Sir William Arrol & Co - Times Past
In partnership with the Glasgow Times, our archivists are exploring Glasgow's fascinating history. This week, Michael Gallagher writes about the Sir William Arrol & Co.
Glasgow has given the world many great things. It should come as no surprise that some of the Victorian era’s finest feats of construction were devised by one firm in the city’s east end: Sir William Arrol & Co.
William Arrol was born in Houston in 1839 and spent his childhood in Johnstone (where he worked in a local cotton mill) and Paisley (where he was a bobbin maker for J & P Coats), before becoming a blacksmith’s apprentice aged 14. He started his own boiler making company in Peel Street, Bridgeton, in 1868, then expanded into bridge building and public infrastructure works.
One of Arrol’s first big assignments came in 1876: the Caledonian Railway viaduct over the River Clyde that ran into the new Central Station. Only the piers now remain, standing next to the second bridge which was also built by Arrol in the first years of the 20th century.
The company was then entrusted with rebuilding the Tay Bridge, which collapsed tragically in 1879 causing 75 deaths. Arrol’s far superior replacement enhanced his firm’s reputation further; the only downside was that it moved William McGonagall to pen a sequel to his poem “The Tay Bridge Disaster”, often recognised as one of the worst of all time.
Soon thereafter Arrol won contracts for two high profile projects: the Forth Bridge and Tower Bridge in London. The Forth Bridge took seven years to complete and at its peak approximately 4,600 workers were employed in its construction. It was the largest steel bridge in the world at the time. In July 2015, UNESCO designated the bridge as a World Heritage Site recognising it as ‘an extraordinary and impressive milestone in bridge design and construction.’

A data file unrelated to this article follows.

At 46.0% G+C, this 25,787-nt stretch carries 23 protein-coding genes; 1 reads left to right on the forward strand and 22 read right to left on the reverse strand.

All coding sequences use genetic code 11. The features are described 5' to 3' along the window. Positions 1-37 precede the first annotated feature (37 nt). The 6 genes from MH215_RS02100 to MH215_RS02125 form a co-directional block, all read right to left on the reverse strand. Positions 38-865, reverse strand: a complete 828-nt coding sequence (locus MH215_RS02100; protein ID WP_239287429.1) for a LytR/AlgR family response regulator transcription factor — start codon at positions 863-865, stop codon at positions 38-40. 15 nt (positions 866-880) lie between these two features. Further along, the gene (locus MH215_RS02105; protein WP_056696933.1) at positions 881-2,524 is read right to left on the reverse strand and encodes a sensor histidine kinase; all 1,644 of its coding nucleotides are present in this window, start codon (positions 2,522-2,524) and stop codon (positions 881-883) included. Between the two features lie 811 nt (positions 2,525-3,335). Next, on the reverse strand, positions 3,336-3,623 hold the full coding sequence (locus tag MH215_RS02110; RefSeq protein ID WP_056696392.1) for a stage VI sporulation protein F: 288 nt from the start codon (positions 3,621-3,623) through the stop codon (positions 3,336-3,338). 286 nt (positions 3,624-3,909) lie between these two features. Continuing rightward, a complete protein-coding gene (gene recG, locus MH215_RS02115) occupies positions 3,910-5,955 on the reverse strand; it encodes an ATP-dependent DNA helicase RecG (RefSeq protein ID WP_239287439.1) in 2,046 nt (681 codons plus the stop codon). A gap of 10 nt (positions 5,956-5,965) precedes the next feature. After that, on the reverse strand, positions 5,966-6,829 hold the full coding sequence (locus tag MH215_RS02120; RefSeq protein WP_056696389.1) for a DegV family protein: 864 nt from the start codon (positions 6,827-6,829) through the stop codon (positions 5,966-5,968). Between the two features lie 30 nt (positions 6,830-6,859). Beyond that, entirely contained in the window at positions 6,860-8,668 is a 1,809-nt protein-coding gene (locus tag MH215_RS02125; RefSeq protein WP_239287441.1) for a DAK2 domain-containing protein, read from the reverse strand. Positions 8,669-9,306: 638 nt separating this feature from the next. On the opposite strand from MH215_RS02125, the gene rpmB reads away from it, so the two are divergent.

Based at Dalmarnock Iron Works, the company continued to create bridges, cranes, workshops and many other construction projects when Glasgow was emerging as a key industrial city. Its reach was global, evidenced by its work on bridges as far afield as Egypt and Australia. Arrol’s contained an in-house engineering division which gave it greater flexibility and enabled it to develop new techniques in fields such as drilling and riveting.
Glasgow City Archives holds the records of Sir William Arrol & Co, which provide a fascinating insight into the company and its work.
William, who was knighted in 1890, was known for his boundless energy and strong work ethic. He often rose at 4am to pore over every detail of his projects. During one particularly busy spell for his firm, he is said to have spent Monday and Tuesday at the Forth Bridge, Wednesday at the Tay Bridge, Thursday at his works in Dalmarnock, then Friday and Saturday in London, working on Tower Bridge. Thankfully, he took Sundays off.
Sir William passed away in 1913 leaving behind a personal fortune of £337,456 – around £20 million today. Perhaps more importantly, he left a spectacular legacy of Glasgow’s industrial pre-eminence which is still felt around the world.